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Michael Monheit
Michael Monheit
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Is sepsis the same as…

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This article provides an overview of a variety of potentially life-threatening disorders that share many symptoms in common and often involve immune system responses to infections or allergens.

Sepsis is a serious and life-threatening condition that where the immune system’s reaction to an infection, usually bacterial, can cause tissue damage elsewhere in the body. Over time, sepsis affects organ functions and can lead to severe sepsis, followed by septic shock. Typical symptoms of sepsis include: (1) a fever above 101.3 or below 95; (2) a heart rate above 90 beats per minute; (3) a respiratory rate above 20 breaths per minute; and (4) a probable or confirmed infection. As sepsis progresses to severe sepsis, patients experience splotchy skin, significantly decreased urination, sudden changes in mental status, decreased platelet count, difficulty breathing, and abnormal heart function.

The final stage of sepsis is septic shock, which is severely life-threatening. It results from toxins in a bacterial infection damaging tissue, causing low blood pressure and interfering with organ function—including the heart, brain, kidneys, liver, and intestines.

Anaphylactic shock is a life-threatening disorder that stems from the immune system’s response to an allergic reaction. Often, the allergic reaction is caused by certain foods, venom, certain medications, or latex. The immune system releases a variety of chemicals that can cause bodily systems to go into shock, resulting in a drop in blood pressure and narrowed airways. The symptoms, which manifest themselves quickly after exposure, include a rapid, weak pulse; skin rash; dizziness or fainting; the sensation of a blocked airway; a swollen tongue or throat; and nausea and vomiting. If untreated, anaphylactic shock can be deadly.

Cardiogenic shock is a potentially fatal condition in which the heart is suddenly unable to pump sufficient blood to meet the body’s needs. It is most frequently the result of a severe heart attack and requires immediate treatment. The symptoms include: rapid breathing and shortness of breath; sudden rapid heartbeat; confusion; loss of consciousness; weak pulse; sweating; pale skin; cold hands or feet; and decreased urination.

Hypovolemic shock, also involves the inability of the heart to pump sufficient blood throughout the body, although in this case as a result of severe blood and fluid loss—approximately 1/5 of the normal amount present in your body. It may also disrupt organ function. The blood loss may result from external injury or internal hemorrhaging; it may also arise as a result of burns, diarrhea, excessive perspiration, or vomiting. Common symptoms include anxiety; cool, clammy skin; confusion; decreased urination; general weakness; pale skin color; rapid breathing; and unconsciousness.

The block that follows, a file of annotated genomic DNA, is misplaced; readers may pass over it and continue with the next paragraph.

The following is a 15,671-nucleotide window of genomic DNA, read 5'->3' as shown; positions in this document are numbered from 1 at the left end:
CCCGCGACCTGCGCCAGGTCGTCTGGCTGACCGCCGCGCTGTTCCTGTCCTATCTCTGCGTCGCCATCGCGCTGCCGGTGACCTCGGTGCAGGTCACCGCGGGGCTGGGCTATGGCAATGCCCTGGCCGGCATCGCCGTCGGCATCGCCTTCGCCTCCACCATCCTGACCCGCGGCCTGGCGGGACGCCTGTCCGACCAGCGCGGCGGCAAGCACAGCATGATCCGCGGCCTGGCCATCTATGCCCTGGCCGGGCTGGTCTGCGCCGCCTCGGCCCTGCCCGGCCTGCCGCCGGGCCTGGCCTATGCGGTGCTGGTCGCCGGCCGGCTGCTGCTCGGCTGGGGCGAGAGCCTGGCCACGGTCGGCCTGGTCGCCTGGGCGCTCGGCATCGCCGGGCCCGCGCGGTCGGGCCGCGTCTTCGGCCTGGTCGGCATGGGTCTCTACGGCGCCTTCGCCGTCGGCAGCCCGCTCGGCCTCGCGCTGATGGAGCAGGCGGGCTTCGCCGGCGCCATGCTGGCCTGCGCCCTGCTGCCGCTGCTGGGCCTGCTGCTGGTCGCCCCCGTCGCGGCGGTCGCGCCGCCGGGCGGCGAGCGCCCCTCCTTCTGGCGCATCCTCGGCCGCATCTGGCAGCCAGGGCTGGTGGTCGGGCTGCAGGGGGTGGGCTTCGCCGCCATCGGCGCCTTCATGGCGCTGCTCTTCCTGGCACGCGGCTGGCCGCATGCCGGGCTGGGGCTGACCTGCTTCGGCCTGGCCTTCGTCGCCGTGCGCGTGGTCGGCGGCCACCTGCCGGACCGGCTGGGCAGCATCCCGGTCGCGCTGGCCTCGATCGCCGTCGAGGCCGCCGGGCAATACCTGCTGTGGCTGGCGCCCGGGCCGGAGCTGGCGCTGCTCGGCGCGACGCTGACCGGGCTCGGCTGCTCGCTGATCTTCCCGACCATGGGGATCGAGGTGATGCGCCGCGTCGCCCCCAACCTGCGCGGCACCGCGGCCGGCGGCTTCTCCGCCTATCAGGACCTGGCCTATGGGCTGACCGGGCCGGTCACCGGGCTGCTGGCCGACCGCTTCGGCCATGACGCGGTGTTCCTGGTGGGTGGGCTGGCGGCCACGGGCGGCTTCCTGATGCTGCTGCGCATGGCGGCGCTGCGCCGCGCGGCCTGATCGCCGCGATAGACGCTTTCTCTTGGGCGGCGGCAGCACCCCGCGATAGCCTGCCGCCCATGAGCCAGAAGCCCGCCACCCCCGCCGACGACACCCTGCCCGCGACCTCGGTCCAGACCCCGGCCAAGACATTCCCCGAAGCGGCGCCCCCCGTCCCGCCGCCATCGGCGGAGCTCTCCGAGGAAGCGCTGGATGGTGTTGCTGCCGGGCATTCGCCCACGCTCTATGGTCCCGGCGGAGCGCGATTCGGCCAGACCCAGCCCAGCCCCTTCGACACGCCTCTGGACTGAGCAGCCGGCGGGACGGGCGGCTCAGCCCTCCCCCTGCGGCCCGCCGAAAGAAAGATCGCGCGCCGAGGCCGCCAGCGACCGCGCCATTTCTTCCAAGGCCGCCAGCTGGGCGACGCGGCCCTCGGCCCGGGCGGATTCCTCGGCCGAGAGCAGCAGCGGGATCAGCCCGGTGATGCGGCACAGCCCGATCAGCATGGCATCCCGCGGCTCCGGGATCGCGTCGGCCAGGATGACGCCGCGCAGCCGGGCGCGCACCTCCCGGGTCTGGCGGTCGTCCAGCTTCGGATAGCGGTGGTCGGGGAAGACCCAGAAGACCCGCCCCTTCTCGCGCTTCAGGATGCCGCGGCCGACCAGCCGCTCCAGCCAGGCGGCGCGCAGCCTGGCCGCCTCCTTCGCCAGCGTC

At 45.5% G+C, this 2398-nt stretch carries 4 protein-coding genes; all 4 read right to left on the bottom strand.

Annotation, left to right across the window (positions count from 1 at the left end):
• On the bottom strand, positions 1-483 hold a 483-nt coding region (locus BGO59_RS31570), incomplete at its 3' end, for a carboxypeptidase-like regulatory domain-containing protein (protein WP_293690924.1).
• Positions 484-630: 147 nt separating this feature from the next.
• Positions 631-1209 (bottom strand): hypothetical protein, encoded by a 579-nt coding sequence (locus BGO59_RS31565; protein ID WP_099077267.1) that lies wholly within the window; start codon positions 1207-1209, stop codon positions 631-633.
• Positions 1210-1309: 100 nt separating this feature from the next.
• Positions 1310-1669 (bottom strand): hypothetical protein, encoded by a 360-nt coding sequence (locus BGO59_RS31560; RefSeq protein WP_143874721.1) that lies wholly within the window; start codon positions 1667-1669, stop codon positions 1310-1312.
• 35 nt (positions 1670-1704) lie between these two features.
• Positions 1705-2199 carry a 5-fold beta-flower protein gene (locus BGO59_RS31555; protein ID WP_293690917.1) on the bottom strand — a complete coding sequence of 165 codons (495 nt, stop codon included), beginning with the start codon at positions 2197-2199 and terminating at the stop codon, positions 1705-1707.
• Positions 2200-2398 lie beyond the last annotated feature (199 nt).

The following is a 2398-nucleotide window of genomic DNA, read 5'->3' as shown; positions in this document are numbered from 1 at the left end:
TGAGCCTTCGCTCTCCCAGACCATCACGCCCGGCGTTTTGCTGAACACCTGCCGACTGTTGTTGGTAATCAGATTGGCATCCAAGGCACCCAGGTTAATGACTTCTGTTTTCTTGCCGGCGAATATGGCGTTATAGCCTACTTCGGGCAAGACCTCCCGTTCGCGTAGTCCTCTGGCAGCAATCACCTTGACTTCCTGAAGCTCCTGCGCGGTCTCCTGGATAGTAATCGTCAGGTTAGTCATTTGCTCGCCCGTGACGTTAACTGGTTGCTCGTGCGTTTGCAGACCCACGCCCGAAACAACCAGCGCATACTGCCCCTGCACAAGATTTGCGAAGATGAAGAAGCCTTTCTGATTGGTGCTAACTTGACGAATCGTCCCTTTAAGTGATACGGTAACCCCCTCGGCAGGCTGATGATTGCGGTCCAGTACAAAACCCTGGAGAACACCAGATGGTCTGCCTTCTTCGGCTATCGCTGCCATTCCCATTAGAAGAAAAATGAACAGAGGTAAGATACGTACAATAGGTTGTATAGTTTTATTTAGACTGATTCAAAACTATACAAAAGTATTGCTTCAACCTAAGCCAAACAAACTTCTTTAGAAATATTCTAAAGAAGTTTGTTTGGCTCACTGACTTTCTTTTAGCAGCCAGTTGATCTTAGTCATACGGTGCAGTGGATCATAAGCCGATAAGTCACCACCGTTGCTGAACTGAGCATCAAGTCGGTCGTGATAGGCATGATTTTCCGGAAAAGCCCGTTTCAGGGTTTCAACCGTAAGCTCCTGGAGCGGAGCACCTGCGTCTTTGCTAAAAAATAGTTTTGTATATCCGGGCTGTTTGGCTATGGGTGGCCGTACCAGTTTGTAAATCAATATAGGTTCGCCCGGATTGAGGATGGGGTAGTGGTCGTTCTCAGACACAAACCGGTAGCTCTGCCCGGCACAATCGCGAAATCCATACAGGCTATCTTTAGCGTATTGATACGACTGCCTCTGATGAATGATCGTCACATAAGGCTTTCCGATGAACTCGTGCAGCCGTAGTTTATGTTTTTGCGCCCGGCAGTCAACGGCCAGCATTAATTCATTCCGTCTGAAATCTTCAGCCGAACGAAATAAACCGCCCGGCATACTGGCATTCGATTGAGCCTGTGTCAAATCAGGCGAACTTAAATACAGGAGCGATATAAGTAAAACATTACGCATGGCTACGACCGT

Neurogenic shock, similar to the other types of shock just reviewed, is a disorder that interferes with the normal functioning of organs in the body. In the case of neurogenic shock, however, the disruption is a result of severe injury to the brain or spinal cord.

Toxic shock is a potentially life-threatening condition caused by a bacterial infection. Although it can afflict anyone, it occurs most often in menstruating women and has been linked to tampon use and contraceptive sponges. Skin wounds and surgery may also give rise to toxic shock. The symptoms, which appear suddenly, include: high fever; low blood pressure; vomiting or diarrhea; skin rash resembling a sun burn; confusion; muscle aches; redness in the eyes, mouth, and throat; seizures; and headaches.

Bacteremia is a condition characterized by the presence of bacteria in the blood stream. The bacteria may be introduced by normal activities, dental or medical care, or from infections. Generally, bacteremia does not lead to further infections and thus symptoms do not present themselves. However, if the bacteria is present for sufficient time, it can infect tissue or organs and cause serious infections, giving rise to septicemia, and the onset of sepsis. In this case, initial symptoms include spiking fevers; chills; rapid breathing; and rapid heart rate. These symptoms quickly progress into decreased body temperature; falling blood pressure; confusion or changed mental status; red spots on the skin; and decreased urination. Those with weakened immune systems are particularly at risk.

Chorioamnionitis is an infection that affects placental tissues and amniotic fluid. It can lead to bacteremia in the mother, preterm births, and serious infections for the newborn baby. The symptoms vary from patient-to-patient, but may include fever; increased heart rate for the mother and fetus; tender or painful uterus; and a foul odor in the amniotic fluid.

Meningitis is a potentially life-threatening inflammation and swelling of the membranes that surround the brain and spinal cord that generally results from a bacterial or viral infection, and in fewer cases a fungal infection. The emblematic symptoms of meningitis are headache; fever; and stiff neck. Other symptoms are similar to flu symptoms and include vomiting or nausea; confusion and difficulty concentrating; seizures; drowsiness; sensitivity to light; low appetite; and skin rashes.